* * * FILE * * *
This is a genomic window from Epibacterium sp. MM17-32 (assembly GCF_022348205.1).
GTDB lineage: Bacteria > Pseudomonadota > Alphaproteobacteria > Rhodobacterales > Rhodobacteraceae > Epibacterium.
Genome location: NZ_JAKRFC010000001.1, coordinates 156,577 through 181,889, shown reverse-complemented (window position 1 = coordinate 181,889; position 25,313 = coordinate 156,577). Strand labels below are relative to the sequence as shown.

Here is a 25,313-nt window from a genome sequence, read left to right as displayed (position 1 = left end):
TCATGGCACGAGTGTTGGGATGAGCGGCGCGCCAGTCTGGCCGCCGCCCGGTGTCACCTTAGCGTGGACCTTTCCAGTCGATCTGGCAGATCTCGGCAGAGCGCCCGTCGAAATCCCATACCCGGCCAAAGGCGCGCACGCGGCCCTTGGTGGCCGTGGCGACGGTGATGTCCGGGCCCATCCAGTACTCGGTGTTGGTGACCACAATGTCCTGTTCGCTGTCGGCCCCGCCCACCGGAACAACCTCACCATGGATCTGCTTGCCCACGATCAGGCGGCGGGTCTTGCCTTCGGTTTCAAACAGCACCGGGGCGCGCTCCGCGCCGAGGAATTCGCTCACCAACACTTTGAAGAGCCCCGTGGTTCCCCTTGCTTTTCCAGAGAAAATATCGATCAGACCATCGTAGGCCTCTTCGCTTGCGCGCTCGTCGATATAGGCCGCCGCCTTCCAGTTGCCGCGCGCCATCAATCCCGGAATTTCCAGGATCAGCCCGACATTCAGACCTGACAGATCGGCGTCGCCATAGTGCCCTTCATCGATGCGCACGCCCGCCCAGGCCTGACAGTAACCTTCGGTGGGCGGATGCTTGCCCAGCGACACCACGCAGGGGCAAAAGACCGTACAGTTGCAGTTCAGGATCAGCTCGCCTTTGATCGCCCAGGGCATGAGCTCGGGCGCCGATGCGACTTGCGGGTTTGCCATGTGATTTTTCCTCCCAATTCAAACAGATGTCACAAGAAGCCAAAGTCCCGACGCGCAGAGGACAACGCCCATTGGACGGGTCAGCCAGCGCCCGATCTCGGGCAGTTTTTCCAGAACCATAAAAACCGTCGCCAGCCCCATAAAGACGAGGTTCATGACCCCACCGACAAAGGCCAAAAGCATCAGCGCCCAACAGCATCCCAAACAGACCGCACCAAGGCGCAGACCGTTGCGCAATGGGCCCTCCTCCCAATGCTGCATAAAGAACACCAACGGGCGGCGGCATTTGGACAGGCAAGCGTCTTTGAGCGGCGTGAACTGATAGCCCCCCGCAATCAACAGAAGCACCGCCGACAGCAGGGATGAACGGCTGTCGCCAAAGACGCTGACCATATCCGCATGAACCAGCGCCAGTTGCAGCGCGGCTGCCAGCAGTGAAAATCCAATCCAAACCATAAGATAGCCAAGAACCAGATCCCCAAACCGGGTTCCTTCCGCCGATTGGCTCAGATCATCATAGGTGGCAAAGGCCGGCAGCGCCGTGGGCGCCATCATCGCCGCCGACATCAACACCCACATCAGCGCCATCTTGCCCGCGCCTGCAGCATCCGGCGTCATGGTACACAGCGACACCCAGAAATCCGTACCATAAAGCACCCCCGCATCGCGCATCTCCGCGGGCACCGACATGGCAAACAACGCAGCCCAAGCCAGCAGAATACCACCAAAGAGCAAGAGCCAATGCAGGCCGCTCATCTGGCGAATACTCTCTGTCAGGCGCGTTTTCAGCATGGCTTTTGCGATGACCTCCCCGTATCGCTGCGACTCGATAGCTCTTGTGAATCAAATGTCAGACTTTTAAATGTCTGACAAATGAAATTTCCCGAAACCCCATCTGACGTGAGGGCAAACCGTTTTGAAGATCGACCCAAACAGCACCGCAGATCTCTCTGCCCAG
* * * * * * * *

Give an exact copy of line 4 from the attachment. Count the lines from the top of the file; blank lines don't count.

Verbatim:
Here is a 25,313-nt window from a genome sequence, read left to right as displayed (position 1 = left end):